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Historical photo show 100 years ago header

100 Years Ago

Black History
Civil War
Gold Rush
Law and Order

1930s to 1960s

The Depression of the 1930s, and the plight of blacks was captured in their slogan, "Last Hired and First Fired." The Presidential election of 1932, and black support for Franklin D. Roosevelt, Democrat, brought an end to majority black embrace of Abraham Lincoln’s Republican Party, and a loyalty to the Democratic Party that, to a great extent, continues today.

During W.W. II, posters featured Joe Louis, a black man that had fought in every American war. This was the first time in which the black’s participation was advertised by the government. The fight became twofold — one of fighting the racism of the German and Japanese governments as well as fighting racism experienced at home. Blacks were prevented from holding supervisory jobs, joining certain unions, living in white neighborhoods and attending many schools. During this war, there were 16 million men in uniform, of which 1 million were black. There were 250,000 women soldiers of which 4,000 were black. On July 25, 1948, Truman signed Executive Order No. 9981 to desegregate the nation’s armed forces.

The post World War II years raised public awareness of black conditions, particularly since many had served with great distinction in a war against ethnic injustice, suppression and discrimination, only to return as patriots to a society that represented similar elements. Out of this, the civil rights movement was born. forwhiteonlysign.gif (5862 bytes)There was a general migration of blacks to the northern and western cities. The Supreme Court, along with federal court rulings, in the 1940s and 1950s brought victories in education, housing, recreation, and other areas where discrimination and segregation still festered.

In the 50s, there were "Jim Crow" signs posted everywhere that segregated blacks from whites. These laws were based on the U.S. Supreme Court’s decision of 1896 in Plessy v. Ferguson that ruled blacks might be compelled to accept separate accommodations as long as they were "equal".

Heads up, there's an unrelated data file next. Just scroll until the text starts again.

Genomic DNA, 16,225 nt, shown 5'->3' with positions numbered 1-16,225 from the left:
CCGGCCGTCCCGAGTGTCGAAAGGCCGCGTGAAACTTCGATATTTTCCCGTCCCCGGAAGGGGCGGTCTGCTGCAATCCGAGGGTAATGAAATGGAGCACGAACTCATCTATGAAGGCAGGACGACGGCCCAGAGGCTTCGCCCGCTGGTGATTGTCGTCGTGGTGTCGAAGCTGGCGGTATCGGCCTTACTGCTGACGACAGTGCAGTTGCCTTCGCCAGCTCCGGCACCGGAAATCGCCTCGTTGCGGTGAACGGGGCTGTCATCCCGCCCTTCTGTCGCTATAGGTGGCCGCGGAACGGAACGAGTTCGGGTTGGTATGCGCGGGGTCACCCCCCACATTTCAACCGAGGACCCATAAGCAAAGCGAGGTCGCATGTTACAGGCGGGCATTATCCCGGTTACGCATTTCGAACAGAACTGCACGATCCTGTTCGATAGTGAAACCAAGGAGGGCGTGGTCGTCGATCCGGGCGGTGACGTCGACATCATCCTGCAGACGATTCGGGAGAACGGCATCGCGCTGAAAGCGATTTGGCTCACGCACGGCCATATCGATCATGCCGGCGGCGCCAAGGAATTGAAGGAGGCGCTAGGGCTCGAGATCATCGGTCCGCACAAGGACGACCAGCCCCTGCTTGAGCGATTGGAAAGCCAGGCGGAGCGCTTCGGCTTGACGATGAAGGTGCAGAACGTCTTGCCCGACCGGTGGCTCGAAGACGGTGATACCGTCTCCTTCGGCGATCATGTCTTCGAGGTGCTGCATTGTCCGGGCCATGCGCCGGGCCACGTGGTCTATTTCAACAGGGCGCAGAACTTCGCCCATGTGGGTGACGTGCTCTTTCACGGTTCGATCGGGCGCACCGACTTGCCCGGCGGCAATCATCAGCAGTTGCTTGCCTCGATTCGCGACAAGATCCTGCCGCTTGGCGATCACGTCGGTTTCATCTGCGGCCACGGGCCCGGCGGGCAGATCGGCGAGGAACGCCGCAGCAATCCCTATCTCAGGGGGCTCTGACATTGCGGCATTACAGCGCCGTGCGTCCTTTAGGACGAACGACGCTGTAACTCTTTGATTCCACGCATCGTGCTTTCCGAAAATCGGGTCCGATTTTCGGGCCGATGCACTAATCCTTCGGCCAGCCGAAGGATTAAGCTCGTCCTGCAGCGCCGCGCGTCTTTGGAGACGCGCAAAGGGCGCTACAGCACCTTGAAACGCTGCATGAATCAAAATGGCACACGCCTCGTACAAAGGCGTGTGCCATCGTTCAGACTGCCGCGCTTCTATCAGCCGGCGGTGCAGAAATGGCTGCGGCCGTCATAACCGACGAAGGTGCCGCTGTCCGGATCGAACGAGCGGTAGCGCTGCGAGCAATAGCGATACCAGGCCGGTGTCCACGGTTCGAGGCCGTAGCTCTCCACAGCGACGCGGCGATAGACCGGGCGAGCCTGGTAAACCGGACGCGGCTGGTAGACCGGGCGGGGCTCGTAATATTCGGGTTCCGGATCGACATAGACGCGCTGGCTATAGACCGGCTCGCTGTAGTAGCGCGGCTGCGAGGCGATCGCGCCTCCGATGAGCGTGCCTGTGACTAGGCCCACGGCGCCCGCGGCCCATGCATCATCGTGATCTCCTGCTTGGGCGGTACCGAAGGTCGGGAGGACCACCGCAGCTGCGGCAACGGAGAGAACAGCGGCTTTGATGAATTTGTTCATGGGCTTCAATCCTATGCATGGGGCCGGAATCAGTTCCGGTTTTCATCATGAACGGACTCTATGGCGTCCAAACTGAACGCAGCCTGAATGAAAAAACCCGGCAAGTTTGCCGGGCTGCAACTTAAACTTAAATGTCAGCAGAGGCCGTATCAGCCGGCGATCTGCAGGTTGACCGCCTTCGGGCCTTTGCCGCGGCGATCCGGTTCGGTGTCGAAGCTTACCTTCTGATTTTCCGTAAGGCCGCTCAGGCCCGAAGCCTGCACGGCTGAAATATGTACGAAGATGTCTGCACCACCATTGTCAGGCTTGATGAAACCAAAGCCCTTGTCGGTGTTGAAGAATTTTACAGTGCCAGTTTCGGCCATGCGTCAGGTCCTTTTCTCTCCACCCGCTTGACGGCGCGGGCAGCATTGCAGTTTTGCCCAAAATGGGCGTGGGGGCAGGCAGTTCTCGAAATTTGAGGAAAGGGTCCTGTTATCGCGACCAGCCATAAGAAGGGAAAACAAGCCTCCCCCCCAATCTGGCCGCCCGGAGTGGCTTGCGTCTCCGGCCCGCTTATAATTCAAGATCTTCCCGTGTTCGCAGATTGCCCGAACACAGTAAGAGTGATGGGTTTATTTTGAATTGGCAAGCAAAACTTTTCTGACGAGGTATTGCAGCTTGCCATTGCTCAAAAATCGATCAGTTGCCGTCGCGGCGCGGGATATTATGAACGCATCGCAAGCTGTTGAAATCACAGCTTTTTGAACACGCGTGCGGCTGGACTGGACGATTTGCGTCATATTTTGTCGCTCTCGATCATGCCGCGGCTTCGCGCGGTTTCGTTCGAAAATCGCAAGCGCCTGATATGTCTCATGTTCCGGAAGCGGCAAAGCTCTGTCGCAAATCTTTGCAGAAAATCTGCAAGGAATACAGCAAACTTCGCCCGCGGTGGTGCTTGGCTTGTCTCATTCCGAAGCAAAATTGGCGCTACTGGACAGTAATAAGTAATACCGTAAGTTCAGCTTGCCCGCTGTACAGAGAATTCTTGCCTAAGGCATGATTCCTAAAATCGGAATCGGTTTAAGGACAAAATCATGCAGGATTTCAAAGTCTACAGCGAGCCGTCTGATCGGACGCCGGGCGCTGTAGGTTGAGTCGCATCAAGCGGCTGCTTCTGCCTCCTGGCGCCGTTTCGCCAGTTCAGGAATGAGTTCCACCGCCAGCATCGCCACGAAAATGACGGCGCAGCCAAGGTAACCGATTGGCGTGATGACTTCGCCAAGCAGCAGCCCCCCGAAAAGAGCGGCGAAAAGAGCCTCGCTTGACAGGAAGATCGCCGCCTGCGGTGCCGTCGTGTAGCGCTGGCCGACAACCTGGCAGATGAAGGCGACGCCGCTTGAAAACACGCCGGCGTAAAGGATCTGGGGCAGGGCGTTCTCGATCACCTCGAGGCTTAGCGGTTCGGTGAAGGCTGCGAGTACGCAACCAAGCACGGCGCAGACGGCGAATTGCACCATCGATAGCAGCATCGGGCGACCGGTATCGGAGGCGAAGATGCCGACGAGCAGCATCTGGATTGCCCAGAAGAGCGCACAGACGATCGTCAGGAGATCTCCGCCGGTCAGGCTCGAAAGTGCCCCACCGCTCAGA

In 1955, Rosa Parks was arrested in Montgomery, Alabama, for not moving to the back of a city bus in violation of city law that required blacks to move to the rear of the bus when whites wanted to sit in a forward seat occupied by a black. Parks was arrested, resulting in the first organized mass protest by blacks. During the mid 50s, blacks had lawyers in the courts, children sitting on segregated school steps. and were walking in thousands of peaceful protest marches. Out of this, a renaissance of black music was born — with freedom songs leading the way. The boycott of the Montgomery city buses, lasting 382 days, forced the rescinding of the law, and brought to national attention a new black leader, and man of peace, Martin Luther King, Jr.

Joining King’s Southern Christian Leadership Conference (SCLC), in August 1963, for a great civil rights march on Washington D.C., were - A. Philip Randolph/Roy Wilkins of the NAACP, James L. Farmer of CORE, and Whitney M. Young, Jr., of The Urban League, and 200,000 people, black and white. King’s "I Have A Dream" speech inspired millions, brought international attention to a new and powerful peace movement, and caused a young, first-term American president to look inside the soul of America and to see continued black injustice.

As a result of this peaceful protest, President John F. Kennedy proposed stronger civil rights laws that prohibited racial discrimination in public places and guaranteed equal opportunity in employment and education. Kennedy’s assassination in November 1963, and the succession of Lyndon Baines Johnson, a southerner, to the presidency, seemed to put the new civil rights proposal in jeopardy. President Johnson chose to carry out the wishes of the former president, and persuaded Congress to enact the Civil Rights Act of 1964.

Martin Luther King, Jr., continued his peaceful battle against the racial barriers and discrimination that still permeated much of American society. His diligent effort for equality and reform resulted in the Voting Rights Act of 1965; causing blacks to freely exercise their right to vote, resulting in a substantial increase in the number of elected black officials. His voice, but not his message, was silenced in Memphis, Tennessee, when he was assassinated by a white man on April 14, 1968.  Many black militant groups, (out of a frustration that whites could not change) were born during this period, including the Black Muslims, the Black Panthers and the Black Power Movement.

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The National Civil Rights Museum is housed in the Lorraine Motel, 450 Mulberry Street, Memphis, Tennessee, where Martin Luther King, Jr. was assassinated.  Visitors can see the motel balcony and a marker indicating where King was killed.


''Black History' segment written in June, 1998 by David Lodge


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